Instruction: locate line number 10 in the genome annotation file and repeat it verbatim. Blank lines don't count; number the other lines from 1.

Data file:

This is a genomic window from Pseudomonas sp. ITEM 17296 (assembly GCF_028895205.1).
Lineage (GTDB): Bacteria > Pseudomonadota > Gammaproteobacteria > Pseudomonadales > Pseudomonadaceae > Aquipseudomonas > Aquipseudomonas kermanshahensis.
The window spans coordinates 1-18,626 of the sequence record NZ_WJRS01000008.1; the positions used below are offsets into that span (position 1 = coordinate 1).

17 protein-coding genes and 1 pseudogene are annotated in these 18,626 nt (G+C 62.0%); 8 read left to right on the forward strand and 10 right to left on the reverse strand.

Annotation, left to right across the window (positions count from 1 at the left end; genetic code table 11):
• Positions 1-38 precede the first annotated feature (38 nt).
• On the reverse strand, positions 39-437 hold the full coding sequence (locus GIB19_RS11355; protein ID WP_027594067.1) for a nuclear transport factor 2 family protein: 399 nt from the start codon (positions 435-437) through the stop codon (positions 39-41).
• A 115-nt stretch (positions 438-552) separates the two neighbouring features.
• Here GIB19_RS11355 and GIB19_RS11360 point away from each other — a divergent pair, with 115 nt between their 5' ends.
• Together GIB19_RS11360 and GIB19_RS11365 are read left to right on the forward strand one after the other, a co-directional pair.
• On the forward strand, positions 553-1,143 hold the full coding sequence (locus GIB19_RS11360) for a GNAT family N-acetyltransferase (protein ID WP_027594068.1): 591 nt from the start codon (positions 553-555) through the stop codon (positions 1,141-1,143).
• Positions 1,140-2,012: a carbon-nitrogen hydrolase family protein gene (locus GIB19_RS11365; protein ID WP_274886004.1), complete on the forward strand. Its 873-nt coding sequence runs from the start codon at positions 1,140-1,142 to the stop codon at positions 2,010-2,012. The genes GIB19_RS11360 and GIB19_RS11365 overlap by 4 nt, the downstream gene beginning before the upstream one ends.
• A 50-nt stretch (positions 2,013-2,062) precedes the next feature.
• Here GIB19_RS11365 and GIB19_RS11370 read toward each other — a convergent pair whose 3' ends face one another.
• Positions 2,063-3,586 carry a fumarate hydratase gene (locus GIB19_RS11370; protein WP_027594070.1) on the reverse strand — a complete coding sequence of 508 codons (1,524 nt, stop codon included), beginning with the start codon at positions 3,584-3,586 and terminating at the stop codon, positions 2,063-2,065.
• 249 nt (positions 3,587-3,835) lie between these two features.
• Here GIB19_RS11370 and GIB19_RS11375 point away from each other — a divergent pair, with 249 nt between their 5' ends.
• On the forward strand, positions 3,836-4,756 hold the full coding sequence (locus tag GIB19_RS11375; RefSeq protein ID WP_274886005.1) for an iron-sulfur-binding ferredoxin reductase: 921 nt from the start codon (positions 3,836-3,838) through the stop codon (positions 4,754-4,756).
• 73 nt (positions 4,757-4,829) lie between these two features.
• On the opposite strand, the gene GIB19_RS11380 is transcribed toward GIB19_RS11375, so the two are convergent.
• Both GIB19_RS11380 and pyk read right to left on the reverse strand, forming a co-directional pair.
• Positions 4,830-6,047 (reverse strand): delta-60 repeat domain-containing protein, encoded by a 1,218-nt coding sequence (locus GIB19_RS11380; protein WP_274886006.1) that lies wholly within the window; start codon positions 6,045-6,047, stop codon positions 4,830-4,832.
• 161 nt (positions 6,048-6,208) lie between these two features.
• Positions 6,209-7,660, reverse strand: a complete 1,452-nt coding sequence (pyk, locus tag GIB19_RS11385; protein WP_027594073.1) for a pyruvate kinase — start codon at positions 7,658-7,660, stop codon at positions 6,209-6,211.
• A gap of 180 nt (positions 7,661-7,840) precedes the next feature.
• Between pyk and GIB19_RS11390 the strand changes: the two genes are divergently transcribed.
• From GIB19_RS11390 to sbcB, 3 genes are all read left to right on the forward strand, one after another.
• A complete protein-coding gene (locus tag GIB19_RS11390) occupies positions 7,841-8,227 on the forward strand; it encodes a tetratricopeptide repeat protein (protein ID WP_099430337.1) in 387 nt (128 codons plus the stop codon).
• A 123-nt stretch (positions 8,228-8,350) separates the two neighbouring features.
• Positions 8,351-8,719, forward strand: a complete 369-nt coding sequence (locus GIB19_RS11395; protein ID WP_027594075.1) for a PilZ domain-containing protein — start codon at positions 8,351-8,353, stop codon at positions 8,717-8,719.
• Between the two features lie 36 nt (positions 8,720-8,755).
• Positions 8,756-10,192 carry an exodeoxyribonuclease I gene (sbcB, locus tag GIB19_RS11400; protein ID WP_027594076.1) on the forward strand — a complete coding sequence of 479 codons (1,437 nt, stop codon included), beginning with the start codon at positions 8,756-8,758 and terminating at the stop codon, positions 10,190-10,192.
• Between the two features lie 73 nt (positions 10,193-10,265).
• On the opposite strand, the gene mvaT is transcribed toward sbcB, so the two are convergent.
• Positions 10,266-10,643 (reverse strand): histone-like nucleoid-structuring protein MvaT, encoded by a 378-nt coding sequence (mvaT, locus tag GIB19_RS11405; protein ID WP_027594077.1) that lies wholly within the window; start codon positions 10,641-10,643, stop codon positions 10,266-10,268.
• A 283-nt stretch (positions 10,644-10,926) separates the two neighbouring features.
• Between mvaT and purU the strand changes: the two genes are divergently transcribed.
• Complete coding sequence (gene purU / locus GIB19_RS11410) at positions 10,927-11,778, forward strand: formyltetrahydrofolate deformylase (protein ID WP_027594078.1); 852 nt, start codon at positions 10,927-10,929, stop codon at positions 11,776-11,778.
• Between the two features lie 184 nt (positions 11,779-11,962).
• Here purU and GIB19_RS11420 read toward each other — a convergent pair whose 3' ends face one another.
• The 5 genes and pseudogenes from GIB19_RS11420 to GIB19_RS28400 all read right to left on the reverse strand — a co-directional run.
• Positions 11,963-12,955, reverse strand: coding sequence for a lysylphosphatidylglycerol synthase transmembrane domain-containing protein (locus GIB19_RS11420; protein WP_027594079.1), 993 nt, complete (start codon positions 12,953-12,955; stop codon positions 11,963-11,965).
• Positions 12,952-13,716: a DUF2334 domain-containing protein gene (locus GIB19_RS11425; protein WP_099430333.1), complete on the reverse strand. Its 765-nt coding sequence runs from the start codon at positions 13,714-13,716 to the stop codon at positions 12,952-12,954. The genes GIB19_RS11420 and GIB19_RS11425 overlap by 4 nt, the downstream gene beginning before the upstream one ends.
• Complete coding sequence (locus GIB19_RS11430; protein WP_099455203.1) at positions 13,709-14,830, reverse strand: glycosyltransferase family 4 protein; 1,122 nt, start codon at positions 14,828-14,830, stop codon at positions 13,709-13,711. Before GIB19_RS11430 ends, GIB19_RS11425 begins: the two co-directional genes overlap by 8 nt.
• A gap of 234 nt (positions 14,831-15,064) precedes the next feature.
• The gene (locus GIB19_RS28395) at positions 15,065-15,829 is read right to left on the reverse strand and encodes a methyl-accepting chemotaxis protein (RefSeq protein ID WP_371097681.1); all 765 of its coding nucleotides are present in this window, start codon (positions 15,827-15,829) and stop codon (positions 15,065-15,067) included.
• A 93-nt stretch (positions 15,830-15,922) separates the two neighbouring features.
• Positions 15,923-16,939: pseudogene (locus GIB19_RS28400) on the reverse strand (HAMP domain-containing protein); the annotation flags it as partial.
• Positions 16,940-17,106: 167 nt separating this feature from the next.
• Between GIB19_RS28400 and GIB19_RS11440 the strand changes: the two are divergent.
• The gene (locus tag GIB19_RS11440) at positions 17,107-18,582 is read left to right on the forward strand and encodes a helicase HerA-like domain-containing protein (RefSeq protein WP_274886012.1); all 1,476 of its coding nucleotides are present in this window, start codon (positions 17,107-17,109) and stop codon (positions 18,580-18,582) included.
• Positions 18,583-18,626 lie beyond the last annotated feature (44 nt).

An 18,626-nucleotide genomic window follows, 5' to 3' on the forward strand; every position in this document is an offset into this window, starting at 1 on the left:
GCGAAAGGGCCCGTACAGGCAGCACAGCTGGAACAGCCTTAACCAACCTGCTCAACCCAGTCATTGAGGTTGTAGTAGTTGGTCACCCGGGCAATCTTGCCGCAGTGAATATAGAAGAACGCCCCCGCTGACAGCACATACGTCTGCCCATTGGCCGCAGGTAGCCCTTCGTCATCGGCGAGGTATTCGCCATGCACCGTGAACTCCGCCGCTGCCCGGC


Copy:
• Together GIB19_RS11360 and GIB19_RS11365 are read left to right on the forward strand one after the other, a co-directional pair.